Jesus' limitation of presence goes without saying, but what about His knowledge? Did Jesus know all things? No. The Bible clearly attests to Christ's epistemological limits. According to Jesus' own confession the content of His teaching was received via revelation from His Father. The very words He spoke were echoes of what He had first received from the Father (John 8:28, 38, 40; 12:49-50; 17:8). Jesus was the recipient of divine revelation, not the originator. We can only make sense of these passages if Jesus' knowledge was finite.

The locus of these limitations is the incarnation. They apply to God's human existence, not His cosmic existence. As God continues to exist transcendent to the incarnation He continues to exercise His divine prerogatives, attributes, and powers. Insofar as He is man He is limited in knowledge; insofar as He is God He is unlimited in knowledge.

Having established the earthly limitations of Christ's existence, let us now turn to the question of His post-glorification existence. Is Jesus limited in knowledge even now, or were all such limitations eradicated upon His glorification? I will argue that the nature of humanity logically necessitates that Jesus' epistemic limitations continued beyond His glorification into the present time, and will continue for time everlasting.

The Nature of Humanity

Humanity is limited by nature. Only God is infinite. How, then, could the infinite God take on a finite human existence? He could only do so by submitting Himself to the limitations of human existence. God's becoming man was contingent on His acceptance of the limitations inherent to a human existence. It follows, then, that God's remaining man is contingent on His continued acceptance of human limitations. So long as Christ remains human, He remains limited; so long as the incarnation is permanent, Jesus' knowledge will continue to be finite.

It is impossible for Christ to remain human and yet experience infinite knowledge. The finite is simply incapable of the infinite. Finitude cannot experience infinity without being swallowed up by infinity. If Christ gained infinite divine knowledge upon glorification He would have ceased to be human. And yet we know the incarnation is permanent. God became man, and will forever remain man. It follows, then, that Jesus' knowledge will forever be finite in capacity and scope.

Logical Necessity of Christ's Present Limitations

Christ's knowledge was limited during His earthly ministry. While God was omnipresent and omniscient as He existed transcendent to the incarnation, in Christ He was spatially and epistemically limited. What reason is there to believe this state of affairs changed from Christ's earthly dwelling to His heavenly; from Christ's pre-glorified state to His post-glorified state?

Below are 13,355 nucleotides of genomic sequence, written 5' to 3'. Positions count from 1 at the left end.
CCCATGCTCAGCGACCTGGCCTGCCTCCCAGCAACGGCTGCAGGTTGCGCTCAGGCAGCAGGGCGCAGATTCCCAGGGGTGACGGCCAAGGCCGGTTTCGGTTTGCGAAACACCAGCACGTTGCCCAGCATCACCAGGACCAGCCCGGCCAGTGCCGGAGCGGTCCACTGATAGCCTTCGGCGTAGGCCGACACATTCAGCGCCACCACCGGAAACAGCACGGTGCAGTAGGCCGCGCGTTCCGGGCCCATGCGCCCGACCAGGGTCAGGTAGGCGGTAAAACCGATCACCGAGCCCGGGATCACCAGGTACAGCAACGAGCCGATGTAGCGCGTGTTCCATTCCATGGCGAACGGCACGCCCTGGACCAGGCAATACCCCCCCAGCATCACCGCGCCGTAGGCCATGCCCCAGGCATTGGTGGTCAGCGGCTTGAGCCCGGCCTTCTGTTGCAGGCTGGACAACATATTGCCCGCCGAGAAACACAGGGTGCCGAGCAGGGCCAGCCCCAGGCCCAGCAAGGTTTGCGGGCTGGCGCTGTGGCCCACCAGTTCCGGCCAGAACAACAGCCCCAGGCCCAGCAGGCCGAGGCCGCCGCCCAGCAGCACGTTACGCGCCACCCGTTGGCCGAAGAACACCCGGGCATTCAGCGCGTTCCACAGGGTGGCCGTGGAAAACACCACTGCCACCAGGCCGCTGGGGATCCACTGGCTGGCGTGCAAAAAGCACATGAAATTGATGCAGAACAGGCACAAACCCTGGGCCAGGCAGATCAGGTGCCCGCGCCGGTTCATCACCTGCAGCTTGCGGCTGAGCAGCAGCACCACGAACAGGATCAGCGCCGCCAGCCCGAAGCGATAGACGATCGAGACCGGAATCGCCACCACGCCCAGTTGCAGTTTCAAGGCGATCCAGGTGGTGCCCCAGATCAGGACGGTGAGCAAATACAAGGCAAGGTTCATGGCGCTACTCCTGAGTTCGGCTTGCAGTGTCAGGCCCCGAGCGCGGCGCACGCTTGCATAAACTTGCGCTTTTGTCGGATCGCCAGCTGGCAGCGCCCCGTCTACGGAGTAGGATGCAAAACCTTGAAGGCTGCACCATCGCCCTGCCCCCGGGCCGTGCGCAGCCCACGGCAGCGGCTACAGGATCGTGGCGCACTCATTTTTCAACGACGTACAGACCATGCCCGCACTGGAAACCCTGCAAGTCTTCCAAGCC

Some feel that to admit Christ continues to be limited denigrates His divine identity. That is a peculiar view given the fact that those same individuals concede that Christ experienced limitations in the past while on earth. If He could experience limitations in the past, and it did not detract from His divine identity, why must those limitations be removed in the present lest they detract from His divine identity?

Ironically, many of those who believe Jesus' epistemic limitations were removed upon glorification do not believe His spatial limitations were removed. They believe His presence is still finite, while His knowledge is infinite. How is admitting a limitation of Christ's presence any less denigrating to His deity than admitting a limitation of His knowledge? If limitations denigrate Christ's deity, then continued spatial limitations would denigrate His deity as well. If Christ can still be God and yet be limited in one area, then He can still be God and be limited in another.

The fact that even one divine attribute continues to be limited in the post-glorified Christ lends creditability to the notion that Christ's knowledge remained limited as well. This understanding fits well with the Biblical affirmation that the Son will forever be subject to the Father (I Corinthians 15:25-28). Whatever else this verse might mean, it is clear that the Son continues to experience limitations the Father does not, otherwise it would not make sense for the Son to be subject to the Father.

Glorification Does Not Change Nature

Many are under the impression that Jesus' glorification eliminated His epistemic limitations. Although glorification most assuredly heightened Jesus' knowledge, it did not bring Him omniscience. Glorification may enhance the nature of humanity, but it does not change the nature of humanity. Human minds are finite; incapable of omniscience by nature-glorified or not.